For Bell, it is not obvious that God's love will eventually win everybody over (this is not what the title means); he is perfectly comfortable leaving that question unanswered and hoping against all hope that the answer is yes. It seems to me that this is exactly the attitude that Jesus carried. He warned severely that not all would be able to follow him, and that many would falsely believe that they were. The future for those people, He said, was horrible. And yet, He exhorted them to choose life, and prayed for the forgiveness of those who hated Him. This is the spirit I find in Bell's book. I wonder how so many Christians can respond to this spirit with either vitriolic hatred or vain condescension.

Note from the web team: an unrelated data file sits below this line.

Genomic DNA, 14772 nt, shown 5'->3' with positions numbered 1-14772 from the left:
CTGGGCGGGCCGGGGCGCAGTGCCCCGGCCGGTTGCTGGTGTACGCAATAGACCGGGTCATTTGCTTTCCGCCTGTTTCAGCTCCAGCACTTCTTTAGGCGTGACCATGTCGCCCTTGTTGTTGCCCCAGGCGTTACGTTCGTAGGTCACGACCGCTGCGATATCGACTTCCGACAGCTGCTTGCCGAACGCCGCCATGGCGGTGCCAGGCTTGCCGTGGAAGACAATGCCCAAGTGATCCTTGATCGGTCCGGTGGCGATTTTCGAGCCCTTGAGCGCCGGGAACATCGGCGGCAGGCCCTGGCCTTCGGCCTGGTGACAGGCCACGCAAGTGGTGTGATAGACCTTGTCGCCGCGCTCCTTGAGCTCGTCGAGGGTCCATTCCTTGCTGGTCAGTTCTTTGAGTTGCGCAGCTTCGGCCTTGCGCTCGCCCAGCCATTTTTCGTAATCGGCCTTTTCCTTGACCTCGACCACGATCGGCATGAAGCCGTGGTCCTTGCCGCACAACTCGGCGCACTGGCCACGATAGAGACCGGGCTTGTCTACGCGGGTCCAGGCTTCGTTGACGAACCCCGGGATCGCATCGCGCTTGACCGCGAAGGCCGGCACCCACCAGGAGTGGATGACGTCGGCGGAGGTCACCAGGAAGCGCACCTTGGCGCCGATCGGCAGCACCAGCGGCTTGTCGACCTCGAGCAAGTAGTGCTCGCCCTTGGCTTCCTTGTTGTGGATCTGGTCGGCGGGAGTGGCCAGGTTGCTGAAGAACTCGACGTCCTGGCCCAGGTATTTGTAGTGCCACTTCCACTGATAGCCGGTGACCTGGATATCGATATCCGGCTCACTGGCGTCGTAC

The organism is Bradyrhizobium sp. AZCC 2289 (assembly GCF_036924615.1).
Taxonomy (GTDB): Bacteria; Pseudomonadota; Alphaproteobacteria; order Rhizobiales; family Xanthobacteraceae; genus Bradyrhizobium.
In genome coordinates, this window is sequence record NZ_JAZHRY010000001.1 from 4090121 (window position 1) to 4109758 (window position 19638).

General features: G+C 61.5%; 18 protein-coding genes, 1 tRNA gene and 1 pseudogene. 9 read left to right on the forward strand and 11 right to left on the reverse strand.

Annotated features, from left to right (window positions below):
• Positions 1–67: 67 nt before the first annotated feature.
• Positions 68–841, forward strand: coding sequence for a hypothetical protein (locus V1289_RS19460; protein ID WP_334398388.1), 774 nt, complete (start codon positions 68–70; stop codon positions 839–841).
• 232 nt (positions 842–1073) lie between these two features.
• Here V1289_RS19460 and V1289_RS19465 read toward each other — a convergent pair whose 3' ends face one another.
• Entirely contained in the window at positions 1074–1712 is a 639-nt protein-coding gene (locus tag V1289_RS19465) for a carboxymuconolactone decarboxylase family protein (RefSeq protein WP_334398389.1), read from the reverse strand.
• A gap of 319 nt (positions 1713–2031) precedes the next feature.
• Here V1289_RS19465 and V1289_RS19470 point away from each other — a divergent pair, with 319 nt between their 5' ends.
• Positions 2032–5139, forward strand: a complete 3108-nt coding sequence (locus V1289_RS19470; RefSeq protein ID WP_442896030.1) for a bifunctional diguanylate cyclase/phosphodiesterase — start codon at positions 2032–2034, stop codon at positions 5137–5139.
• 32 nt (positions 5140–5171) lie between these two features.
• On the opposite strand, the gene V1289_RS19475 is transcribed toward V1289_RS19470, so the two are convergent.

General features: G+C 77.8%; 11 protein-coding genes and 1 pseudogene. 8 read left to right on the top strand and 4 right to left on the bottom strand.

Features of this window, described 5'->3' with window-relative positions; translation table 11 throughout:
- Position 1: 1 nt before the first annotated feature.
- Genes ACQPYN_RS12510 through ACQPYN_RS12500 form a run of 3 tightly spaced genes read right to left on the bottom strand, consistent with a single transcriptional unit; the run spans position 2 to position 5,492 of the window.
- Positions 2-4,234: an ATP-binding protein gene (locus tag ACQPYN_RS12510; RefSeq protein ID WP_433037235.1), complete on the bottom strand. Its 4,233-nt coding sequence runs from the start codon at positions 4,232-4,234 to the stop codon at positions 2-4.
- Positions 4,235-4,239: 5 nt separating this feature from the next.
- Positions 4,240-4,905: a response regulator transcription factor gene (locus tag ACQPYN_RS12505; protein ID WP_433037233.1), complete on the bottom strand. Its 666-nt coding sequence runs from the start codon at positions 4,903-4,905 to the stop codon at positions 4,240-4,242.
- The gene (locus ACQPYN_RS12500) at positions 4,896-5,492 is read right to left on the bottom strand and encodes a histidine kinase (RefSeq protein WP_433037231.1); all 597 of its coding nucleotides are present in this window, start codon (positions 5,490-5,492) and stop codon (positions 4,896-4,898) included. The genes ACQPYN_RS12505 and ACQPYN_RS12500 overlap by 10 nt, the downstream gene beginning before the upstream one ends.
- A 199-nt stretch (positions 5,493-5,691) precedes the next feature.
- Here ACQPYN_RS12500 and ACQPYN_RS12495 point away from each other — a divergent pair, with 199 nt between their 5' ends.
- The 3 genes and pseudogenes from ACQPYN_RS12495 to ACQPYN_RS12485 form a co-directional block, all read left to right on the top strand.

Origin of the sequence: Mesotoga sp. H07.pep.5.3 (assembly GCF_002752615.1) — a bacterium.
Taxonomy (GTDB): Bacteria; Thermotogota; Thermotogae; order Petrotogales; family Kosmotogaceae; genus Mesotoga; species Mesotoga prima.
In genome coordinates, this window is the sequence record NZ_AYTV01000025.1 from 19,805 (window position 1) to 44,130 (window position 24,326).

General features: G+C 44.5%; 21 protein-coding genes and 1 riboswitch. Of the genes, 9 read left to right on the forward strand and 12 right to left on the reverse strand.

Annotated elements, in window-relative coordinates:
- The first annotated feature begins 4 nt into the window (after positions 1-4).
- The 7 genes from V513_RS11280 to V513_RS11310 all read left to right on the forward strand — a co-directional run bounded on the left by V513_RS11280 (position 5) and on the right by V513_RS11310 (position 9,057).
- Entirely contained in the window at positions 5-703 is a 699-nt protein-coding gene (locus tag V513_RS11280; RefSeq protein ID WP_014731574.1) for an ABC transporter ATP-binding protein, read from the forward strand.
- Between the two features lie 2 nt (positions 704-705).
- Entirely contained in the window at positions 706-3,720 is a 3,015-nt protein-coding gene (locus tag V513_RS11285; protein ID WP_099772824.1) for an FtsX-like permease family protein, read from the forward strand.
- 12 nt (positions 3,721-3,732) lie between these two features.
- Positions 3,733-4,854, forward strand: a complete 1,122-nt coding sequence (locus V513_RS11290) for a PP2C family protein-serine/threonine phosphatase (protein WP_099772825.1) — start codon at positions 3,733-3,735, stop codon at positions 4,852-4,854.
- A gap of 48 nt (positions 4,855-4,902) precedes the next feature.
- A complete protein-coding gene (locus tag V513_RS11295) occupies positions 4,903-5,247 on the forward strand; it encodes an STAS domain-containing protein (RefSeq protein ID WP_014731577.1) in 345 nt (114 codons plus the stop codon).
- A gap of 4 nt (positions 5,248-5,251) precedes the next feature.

Which looks more like Jesus to you?

1 This link is to Part 1 of 8.


3 Love Wins, pg. 72.

4 This is not to say that a universalist would be denominationally orthodox (he likely wouldn't in most circles), only that there is not enough about life after death in the creeds that unite the church to rule out the possibility of some form of universalism.


  1. Excellent points! I've been wanting to read this book and will as soon as I (finally) finish several I'm currently reading.

    Sadly, Bell seems to be the contemporary punching bag. I know he's generated other supposed controversies with his other books and Nooma series. What I've read, so far I've liked. Granted, his work is derivative, but he does a great job at compiling information (and citing his sources) to act as more of a thought-provoker (although, as you've pointed out, most people don't respond with much thought).